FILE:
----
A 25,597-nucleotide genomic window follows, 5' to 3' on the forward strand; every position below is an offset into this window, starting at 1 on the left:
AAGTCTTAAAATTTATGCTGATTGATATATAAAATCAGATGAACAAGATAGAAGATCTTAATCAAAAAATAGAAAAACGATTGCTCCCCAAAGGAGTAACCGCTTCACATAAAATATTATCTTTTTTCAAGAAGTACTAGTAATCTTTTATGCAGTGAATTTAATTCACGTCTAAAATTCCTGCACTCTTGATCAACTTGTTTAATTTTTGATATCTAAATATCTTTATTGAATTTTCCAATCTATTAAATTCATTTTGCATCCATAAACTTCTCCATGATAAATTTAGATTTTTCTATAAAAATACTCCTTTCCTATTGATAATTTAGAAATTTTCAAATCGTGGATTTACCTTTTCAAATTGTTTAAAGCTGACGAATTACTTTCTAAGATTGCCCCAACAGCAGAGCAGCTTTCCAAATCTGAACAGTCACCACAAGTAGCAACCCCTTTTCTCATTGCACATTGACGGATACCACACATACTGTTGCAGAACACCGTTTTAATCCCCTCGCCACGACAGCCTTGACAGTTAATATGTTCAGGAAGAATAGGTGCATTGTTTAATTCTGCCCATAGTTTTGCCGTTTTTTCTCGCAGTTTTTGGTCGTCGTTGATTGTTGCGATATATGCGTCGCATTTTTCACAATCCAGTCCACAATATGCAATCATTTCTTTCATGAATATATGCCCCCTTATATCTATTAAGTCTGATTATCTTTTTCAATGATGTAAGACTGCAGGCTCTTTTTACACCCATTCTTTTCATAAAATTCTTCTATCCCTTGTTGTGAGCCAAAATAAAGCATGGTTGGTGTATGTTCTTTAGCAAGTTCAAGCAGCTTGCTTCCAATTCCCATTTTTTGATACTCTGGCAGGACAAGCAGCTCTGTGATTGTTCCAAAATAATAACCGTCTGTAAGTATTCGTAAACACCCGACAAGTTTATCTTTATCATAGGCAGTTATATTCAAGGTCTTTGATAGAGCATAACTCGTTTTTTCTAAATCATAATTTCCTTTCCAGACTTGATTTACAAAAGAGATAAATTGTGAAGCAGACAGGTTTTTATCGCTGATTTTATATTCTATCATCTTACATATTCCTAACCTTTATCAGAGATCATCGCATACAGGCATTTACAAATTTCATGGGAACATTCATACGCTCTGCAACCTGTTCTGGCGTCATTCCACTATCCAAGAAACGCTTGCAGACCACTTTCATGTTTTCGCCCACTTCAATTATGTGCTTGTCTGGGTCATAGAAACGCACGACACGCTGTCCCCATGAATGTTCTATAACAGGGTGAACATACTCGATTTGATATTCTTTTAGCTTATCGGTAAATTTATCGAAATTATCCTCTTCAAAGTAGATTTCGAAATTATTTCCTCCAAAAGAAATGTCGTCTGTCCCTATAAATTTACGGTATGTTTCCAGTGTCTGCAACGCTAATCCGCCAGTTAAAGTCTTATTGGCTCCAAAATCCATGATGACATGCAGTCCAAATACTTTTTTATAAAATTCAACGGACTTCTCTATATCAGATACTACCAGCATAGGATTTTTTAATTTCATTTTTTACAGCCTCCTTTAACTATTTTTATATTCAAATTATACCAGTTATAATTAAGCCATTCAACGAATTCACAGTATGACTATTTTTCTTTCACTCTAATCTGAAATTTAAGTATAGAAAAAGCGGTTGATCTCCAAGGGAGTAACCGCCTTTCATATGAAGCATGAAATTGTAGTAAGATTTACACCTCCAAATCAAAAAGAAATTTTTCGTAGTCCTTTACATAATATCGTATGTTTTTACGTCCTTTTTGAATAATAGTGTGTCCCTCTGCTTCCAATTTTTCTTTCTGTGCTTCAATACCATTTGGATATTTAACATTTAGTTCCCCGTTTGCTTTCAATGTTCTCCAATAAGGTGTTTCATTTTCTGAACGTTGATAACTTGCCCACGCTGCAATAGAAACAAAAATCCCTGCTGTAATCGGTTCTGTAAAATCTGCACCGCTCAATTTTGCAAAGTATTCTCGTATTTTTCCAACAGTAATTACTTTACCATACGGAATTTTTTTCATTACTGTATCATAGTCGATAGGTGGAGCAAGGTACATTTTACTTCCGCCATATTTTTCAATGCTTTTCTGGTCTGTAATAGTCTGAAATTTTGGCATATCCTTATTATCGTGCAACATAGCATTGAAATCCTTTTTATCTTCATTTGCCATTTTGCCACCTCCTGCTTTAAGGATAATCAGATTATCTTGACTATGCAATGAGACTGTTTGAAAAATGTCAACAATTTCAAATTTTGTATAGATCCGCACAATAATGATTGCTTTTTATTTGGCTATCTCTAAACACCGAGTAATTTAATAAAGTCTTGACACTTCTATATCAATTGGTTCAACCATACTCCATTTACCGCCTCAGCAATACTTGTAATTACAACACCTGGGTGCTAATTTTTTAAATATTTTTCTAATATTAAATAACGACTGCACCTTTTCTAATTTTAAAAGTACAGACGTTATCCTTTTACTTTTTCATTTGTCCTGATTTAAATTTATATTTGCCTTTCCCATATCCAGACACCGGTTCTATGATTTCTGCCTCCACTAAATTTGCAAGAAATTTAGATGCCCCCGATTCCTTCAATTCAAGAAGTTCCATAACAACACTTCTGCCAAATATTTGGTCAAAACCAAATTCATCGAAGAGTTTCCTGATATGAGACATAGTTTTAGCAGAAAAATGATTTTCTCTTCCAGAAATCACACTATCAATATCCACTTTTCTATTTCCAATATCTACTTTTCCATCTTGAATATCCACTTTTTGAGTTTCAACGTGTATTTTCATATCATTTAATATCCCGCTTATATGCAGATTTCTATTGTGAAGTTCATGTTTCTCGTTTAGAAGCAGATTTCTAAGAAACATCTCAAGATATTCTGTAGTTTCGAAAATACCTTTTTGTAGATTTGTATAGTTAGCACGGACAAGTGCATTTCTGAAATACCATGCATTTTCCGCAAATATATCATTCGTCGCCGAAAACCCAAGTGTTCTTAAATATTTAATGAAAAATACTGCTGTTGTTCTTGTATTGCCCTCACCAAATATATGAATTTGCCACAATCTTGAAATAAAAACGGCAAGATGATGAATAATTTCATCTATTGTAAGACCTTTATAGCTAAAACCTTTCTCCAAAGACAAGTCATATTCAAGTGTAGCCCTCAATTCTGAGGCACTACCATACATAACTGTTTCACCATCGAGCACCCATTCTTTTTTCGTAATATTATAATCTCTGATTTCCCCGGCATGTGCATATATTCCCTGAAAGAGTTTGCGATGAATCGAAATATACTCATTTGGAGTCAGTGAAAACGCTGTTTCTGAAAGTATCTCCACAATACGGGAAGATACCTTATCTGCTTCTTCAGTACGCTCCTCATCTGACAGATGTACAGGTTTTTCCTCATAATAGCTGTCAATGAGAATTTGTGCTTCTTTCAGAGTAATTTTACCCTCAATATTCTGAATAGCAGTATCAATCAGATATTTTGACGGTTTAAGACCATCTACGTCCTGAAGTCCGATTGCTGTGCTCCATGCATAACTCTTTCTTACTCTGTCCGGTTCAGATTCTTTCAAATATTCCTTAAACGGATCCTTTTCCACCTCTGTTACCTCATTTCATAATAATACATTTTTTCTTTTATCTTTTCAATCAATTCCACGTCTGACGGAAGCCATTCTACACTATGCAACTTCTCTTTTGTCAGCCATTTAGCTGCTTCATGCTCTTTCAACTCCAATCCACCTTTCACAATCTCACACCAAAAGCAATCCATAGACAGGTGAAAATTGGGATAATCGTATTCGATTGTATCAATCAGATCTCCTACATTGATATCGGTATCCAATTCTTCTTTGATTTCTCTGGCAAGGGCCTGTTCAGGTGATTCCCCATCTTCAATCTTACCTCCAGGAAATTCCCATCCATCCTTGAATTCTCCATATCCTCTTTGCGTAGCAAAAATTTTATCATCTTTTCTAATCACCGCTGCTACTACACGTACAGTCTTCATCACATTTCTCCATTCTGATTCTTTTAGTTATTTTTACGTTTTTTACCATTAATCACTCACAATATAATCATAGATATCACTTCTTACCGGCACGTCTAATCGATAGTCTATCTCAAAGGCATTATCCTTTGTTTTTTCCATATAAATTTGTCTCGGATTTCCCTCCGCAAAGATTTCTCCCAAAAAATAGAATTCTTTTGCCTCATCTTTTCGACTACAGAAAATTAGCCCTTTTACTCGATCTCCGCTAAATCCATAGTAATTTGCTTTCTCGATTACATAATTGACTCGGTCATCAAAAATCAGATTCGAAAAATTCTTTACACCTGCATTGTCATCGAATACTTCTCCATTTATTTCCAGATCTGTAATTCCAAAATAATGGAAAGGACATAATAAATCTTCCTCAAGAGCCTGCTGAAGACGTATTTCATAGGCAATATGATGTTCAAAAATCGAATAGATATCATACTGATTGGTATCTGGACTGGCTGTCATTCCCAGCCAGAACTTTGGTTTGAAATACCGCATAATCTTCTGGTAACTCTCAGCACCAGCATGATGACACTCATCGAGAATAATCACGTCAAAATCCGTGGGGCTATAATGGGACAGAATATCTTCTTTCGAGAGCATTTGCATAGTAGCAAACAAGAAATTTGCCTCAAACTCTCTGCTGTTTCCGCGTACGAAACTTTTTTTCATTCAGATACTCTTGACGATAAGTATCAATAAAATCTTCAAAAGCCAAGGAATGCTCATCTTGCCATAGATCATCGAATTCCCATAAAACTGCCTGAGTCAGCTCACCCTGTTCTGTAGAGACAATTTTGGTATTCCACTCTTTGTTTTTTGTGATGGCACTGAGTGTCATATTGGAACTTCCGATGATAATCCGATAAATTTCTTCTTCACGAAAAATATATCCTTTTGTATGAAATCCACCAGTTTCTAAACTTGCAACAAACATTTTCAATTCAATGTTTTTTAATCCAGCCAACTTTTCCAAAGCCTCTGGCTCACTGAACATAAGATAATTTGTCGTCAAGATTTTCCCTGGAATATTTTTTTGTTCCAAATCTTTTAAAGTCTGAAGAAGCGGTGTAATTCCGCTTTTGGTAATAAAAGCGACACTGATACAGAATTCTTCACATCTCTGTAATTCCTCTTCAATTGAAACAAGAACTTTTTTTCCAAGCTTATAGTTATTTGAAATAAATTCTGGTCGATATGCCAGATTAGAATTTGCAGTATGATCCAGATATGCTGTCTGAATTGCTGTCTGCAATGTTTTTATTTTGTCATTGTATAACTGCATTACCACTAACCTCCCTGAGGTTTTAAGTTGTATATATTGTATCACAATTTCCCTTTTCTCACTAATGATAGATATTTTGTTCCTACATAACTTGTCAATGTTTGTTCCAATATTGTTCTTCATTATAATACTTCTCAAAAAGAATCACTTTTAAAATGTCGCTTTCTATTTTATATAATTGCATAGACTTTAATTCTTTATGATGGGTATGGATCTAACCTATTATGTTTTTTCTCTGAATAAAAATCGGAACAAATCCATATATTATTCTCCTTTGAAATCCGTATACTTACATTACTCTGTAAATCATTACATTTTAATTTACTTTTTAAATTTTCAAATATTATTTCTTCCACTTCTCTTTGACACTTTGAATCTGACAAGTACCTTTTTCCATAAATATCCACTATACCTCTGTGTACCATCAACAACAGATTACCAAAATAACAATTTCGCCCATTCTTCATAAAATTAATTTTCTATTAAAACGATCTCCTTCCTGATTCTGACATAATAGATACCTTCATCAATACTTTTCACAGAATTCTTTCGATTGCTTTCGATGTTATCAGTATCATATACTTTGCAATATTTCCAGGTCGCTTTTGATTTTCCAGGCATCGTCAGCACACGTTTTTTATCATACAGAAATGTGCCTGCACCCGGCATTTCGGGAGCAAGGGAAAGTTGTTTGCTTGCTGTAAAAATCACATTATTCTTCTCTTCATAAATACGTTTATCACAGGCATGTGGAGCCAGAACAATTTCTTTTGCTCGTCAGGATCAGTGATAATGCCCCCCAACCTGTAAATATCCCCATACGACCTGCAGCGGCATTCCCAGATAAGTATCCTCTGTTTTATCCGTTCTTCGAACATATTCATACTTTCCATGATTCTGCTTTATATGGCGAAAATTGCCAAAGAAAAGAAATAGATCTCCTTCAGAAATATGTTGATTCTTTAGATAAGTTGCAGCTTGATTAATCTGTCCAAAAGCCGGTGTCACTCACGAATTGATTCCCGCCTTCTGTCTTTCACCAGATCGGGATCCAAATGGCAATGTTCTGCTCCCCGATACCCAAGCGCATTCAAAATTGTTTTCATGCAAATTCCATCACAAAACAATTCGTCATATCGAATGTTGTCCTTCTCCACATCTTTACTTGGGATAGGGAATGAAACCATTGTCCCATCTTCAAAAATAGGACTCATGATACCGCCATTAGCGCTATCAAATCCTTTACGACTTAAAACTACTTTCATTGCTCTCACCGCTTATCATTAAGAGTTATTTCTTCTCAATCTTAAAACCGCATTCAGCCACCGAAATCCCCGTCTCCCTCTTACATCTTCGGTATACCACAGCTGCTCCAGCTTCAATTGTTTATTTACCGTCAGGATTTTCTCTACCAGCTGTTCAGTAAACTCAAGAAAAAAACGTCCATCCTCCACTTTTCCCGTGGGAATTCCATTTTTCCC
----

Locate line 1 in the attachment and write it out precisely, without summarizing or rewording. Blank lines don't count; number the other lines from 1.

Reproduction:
A 25,597-nucleotide genomic window follows, 5' to 3' on the forward strand; every position below is an offset into this window, starting at 1 on the left: